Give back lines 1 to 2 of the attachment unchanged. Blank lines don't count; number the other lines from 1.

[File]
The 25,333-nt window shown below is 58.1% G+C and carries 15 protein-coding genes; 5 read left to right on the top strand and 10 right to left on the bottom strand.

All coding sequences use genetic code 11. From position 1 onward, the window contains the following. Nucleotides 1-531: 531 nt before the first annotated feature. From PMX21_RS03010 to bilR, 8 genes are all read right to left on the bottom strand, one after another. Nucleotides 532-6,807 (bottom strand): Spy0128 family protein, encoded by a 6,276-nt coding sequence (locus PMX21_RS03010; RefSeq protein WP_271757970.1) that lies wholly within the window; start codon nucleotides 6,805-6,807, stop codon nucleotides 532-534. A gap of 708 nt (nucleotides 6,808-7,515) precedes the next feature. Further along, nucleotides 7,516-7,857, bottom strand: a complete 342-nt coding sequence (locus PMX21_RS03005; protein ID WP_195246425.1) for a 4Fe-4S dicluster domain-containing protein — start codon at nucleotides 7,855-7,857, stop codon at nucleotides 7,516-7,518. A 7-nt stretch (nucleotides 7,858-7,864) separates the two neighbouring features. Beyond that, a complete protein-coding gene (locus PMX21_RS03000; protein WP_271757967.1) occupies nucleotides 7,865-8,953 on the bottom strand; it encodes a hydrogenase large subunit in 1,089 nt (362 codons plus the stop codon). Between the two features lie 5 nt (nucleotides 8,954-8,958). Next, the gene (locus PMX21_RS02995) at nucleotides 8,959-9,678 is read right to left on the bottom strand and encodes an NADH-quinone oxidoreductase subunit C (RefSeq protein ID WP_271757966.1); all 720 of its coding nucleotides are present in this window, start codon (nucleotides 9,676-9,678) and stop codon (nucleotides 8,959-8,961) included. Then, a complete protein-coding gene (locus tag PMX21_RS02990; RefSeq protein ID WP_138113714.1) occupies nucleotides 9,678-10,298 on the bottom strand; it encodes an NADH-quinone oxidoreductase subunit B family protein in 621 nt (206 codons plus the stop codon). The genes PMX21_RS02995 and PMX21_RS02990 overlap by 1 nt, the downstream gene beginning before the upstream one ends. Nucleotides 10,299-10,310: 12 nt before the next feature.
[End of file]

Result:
The 25,333-nt window shown below is 58.1% G+C and carries 15 protein-coding genes; 5 read left to right on the top strand and 10 right to left on the bottom strand.

All coding sequences use genetic code 11. From position 1 onward, the window contains the following. Nucleotides 1-531: 531 nt before the first annotated feature. From PMX21_RS03010 to bilR, 8 genes are all read right to left on the bottom strand, one after another. Nucleotides 532-6,807 (bottom strand): Spy0128 family protein, encoded by a 6,276-nt coding sequence (locus PMX21_RS03010; RefSeq protein WP_271757970.1) that lies wholly within the window; start codon nucleotides 6,805-6,807, stop codon nucleotides 532-534. A gap of 708 nt (nucleotides 6,808-7,515) precedes the next feature. Further along, nucleotides 7,516-7,857, bottom strand: a complete 342-nt coding sequence (locus PMX21_RS03005; protein ID WP_195246425.1) for a 4Fe-4S dicluster domain-containing protein — start codon at nucleotides 7,855-7,857, stop codon at nucleotides 7,516-7,518. A 7-nt stretch (nucleotides 7,858-7,864) separates the two neighbouring features. Beyond that, a complete protein-coding gene (locus PMX21_RS03000; protein WP_271757967.1) occupies nucleotides 7,865-8,953 on the bottom strand; it encodes a hydrogenase large subunit in 1,089 nt (362 codons plus the stop codon). Between the two features lie 5 nt (nucleotides 8,954-8,958). Next, the gene (locus PMX21_RS02995) at nucleotides 8,959-9,678 is read right to left on the bottom strand and encodes an NADH-quinone oxidoreductase subunit C (RefSeq protein ID WP_271757966.1); all 720 of its coding nucleotides are present in this window, start codon (nucleotides 9,676-9,678) and stop codon (nucleotides 8,959-8,961) included. Then, a complete protein-coding gene (locus tag PMX21_RS02990; RefSeq protein ID WP_138113714.1) occupies nucleotides 9,678-10,298 on the bottom strand; it encodes an NADH-quinone oxidoreductase subunit B family protein in 621 nt (206 codons plus the stop codon). The genes PMX21_RS02995 and PMX21_RS02990 overlap by 1 nt, the downstream gene beginning before the upstream one ends. Nucleotides 10,299-10,310: 12 nt before the next feature.